Haley J. Abel

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Next generation sequencing (NGS), or massively paralleled sequencing, refers to a collective group of methods in which numerous sequencing reactions take place simultaneously, resulting in enormous amounts of sequencing data for a small fraction of the cost of Sanger sequencing. Typically short (50-250 bp), NGS reads are first mapped to a reference genome,(More)
Next-generation sequencing (NGS) has emerged as a powerful technique for the detection of genetic variants in the clinical laboratory. NGS can be performed using DNA from FFPE tissue, but it is unknown whether such specimens are truly equivalent to unfixed tissue for NGS applications. To address this question, we performed hybridization-capture enrichment(More)
A recurrent somatic mutation frequently found in cytogenetically normal acute myeloid leukemia (AML) is internal tandem duplication (ITD) in the fms-related tyrosine kinase 3 gene (FLT3). This mutation is generally detected in the clinical laboratory by PCR and electrophoresis-based product sizing. As the number of clinically relevant somatic mutations in(More)
PURPOSE The present study focuses on the role of CD81, the target of the anti-proliferative antibody (TAPA), in the regulation of the growth of retinal pigment epithelium (RPE). METHODS RPE of 8-day-old rat pups was cultured. The level of CD81 in the cultures was defined by immunoblot methods, and the distribution of the protein was examined using(More)
The identification of recurrent gene rearrangements in the clinical laboratory is the cornerstone for risk stratification and treatment decisions in many malignant tumors. Studies have reported that targeted next-generation sequencing assays have the potential to identify such rearrangements; however, their utility in the clinical laboratory is unknown. We(More)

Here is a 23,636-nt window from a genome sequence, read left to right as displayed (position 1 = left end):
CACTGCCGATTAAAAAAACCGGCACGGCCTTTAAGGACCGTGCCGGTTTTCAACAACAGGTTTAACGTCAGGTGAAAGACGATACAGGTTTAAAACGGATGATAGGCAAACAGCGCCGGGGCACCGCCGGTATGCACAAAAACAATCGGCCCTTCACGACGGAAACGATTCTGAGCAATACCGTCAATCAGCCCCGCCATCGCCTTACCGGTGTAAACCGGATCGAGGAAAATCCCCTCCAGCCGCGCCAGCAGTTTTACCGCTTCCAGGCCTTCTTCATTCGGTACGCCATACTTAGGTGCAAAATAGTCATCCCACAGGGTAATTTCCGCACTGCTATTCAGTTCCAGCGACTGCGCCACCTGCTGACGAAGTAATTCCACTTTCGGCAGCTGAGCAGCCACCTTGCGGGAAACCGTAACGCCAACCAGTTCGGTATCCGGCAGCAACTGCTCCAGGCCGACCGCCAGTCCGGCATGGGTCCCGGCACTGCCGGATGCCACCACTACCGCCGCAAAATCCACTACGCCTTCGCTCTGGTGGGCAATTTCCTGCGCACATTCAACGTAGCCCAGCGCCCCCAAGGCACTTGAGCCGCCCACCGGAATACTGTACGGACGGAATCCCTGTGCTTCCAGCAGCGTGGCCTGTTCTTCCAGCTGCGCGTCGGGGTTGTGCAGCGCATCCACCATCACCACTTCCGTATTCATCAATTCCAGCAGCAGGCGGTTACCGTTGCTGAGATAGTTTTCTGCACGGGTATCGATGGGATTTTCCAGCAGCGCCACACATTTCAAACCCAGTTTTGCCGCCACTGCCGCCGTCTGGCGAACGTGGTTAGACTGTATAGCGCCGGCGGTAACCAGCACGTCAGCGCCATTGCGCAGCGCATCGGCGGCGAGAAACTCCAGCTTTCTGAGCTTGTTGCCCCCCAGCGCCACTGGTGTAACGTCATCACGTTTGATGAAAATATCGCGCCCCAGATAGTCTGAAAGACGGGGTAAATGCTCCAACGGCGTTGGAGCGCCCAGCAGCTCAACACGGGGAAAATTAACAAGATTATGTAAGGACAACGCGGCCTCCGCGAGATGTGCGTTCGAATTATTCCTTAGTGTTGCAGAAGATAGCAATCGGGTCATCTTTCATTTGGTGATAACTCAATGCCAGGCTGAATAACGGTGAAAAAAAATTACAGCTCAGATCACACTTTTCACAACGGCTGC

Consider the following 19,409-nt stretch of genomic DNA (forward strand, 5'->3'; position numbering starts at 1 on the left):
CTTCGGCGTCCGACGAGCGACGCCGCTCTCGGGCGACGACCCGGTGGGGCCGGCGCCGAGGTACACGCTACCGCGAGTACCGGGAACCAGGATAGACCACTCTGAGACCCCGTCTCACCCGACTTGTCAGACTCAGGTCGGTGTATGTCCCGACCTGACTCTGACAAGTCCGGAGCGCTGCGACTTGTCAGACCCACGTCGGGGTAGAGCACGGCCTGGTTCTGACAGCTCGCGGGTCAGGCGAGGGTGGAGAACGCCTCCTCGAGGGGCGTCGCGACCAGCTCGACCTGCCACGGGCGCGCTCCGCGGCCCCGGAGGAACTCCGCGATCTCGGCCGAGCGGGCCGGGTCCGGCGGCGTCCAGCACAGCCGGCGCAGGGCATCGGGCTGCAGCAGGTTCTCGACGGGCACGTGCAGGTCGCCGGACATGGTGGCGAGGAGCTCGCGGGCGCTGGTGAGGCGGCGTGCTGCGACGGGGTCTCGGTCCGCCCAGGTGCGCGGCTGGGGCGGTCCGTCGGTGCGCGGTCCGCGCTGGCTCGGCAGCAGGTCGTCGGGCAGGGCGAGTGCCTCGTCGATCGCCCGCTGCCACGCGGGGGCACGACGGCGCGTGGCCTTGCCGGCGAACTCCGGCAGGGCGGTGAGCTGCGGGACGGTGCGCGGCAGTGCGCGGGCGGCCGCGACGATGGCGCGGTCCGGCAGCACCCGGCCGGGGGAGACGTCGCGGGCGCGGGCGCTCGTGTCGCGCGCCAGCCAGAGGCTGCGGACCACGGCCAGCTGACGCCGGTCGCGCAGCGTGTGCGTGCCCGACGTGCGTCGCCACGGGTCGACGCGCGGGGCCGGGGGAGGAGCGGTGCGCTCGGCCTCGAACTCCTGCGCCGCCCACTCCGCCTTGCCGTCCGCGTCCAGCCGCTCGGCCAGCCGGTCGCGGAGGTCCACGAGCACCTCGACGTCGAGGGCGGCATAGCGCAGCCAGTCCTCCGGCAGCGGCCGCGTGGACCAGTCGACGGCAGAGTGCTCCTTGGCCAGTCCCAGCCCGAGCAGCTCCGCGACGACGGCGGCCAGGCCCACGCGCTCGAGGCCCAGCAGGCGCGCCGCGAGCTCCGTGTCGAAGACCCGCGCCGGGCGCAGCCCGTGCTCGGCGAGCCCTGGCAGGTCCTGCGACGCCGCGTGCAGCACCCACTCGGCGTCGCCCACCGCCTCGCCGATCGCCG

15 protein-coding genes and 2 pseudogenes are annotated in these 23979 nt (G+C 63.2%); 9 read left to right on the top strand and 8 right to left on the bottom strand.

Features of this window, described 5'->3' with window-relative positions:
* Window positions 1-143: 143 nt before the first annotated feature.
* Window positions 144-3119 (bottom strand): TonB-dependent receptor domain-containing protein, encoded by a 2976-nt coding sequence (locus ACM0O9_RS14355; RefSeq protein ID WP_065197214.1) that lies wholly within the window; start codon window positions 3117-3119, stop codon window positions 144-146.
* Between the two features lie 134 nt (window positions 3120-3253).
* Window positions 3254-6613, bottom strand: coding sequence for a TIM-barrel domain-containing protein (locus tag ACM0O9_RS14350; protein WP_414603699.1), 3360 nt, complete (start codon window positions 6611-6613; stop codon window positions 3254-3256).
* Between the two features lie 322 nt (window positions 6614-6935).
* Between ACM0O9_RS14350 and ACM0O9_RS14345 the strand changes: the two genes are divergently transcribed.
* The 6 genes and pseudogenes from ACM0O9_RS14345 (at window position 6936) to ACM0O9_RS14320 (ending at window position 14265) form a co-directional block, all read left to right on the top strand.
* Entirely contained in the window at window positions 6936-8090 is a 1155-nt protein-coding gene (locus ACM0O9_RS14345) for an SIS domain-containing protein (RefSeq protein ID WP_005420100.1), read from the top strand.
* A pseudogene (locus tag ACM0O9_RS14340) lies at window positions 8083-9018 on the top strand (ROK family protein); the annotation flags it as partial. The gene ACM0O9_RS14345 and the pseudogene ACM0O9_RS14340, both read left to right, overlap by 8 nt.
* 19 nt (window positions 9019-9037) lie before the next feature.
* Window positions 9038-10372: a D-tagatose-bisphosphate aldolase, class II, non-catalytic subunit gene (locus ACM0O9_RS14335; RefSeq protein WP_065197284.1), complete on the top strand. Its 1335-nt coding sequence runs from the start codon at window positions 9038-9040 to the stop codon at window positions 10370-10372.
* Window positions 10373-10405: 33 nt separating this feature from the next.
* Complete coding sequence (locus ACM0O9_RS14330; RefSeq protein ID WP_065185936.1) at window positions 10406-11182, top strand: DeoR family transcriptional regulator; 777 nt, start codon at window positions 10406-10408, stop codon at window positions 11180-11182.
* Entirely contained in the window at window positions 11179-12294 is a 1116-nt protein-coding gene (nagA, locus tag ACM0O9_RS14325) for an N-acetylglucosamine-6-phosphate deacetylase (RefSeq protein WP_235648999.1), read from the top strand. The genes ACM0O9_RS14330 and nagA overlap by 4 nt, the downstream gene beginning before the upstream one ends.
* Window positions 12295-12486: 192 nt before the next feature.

Currently, oncology testing includes molecular studies and cytogenetic analysis to detect genetic aberrations of clinical significance. Next-generation sequencing (NGS) allows rapid analysis of multiple genes for clinically actionable somatic variants. The WUCaMP assay uses targeted capture for NGS analysis of 25 cancer-associated genes to detect mutations(More)
MOTIVATION Targeted 'deep' sequencing of specific genes or regions is of great interest in clinical cancer diagnostics where some sequence variants, particularly translocations and indels, have known prognostic or diagnostic significance. In this setting, it is unnecessary to sequence an entire genome, and target capture methods can be applied to limit(More)
Although next-generation sequencing (NGS) has been the domain of large genome centers, it is quickly becoming more accessible to general pathology laboratories. In addition to finding single-base changes, NGS allows for the detection of larger structural variants, including insertions/deletions, translocations, and viral insertions. We describe the use of(More)
Merkel cell carcinoma is a highly aggressive cutaneous neuroendocrine tumor that has been associated with Merkel cell polyomavirus in up to 80% of cases. Merkel cell polyomavirus is believed to influence pathogenesis, at least in part, through expression of the large T antigen, which includes a retinoblastoma protein-binding domain. However, there appears(More)
African Americans are admixed with genetic contributions from European and African ancestral populations. Admixture mapping leverages this information to map genes influencing differential disease risk across populations. We performed admixture and association mapping in 3,300 African American current or former smokers from the COPDGene Study. We analyzed(More)